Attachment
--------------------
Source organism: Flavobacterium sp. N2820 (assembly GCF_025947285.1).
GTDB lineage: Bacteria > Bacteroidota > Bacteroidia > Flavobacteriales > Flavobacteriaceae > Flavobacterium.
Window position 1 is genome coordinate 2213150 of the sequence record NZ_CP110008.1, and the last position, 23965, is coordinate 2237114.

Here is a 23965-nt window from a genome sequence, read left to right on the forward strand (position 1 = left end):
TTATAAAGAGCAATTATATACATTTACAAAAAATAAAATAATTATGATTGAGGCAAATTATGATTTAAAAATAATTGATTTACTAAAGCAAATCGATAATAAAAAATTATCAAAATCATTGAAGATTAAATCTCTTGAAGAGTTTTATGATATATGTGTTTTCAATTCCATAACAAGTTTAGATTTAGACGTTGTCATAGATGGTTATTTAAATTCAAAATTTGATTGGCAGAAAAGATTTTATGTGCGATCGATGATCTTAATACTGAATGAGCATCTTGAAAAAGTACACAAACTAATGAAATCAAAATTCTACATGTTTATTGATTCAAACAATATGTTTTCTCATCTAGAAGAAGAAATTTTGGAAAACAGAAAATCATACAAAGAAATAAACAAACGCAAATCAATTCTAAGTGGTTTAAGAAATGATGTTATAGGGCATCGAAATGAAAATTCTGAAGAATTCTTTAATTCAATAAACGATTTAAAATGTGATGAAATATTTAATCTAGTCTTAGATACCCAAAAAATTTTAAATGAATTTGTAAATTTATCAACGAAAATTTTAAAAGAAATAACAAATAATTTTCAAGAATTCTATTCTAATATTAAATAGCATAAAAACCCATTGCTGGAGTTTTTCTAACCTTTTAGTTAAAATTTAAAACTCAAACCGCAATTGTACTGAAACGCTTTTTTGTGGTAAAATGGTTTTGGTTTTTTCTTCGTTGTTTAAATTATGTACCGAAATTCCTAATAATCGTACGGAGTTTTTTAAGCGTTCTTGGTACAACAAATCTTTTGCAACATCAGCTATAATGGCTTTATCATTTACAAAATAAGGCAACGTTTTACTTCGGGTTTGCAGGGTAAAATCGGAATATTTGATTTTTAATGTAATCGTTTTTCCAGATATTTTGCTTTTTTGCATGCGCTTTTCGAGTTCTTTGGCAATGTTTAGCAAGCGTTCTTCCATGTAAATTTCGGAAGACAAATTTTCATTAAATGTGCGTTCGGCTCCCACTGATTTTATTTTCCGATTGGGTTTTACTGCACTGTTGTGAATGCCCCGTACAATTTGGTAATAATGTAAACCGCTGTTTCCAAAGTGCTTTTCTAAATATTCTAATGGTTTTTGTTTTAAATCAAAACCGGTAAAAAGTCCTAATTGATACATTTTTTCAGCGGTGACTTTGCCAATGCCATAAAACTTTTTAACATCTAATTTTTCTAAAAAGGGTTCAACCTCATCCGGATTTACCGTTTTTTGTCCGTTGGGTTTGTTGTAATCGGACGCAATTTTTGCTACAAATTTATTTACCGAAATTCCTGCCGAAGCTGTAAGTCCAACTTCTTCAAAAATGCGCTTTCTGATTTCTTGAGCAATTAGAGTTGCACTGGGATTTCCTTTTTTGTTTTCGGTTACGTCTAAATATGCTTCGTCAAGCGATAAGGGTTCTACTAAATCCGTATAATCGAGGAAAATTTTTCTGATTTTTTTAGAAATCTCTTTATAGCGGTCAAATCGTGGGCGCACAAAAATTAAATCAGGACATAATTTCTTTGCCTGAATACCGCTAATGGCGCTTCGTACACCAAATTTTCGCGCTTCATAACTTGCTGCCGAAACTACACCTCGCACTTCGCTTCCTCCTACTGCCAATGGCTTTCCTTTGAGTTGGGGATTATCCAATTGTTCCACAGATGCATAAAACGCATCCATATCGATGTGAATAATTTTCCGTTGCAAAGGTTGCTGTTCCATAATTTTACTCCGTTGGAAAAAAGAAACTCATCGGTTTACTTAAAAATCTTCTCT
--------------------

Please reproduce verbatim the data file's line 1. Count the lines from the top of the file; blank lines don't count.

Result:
Source organism: Flavobacterium sp. N2820 (assembly GCF_025947285.1).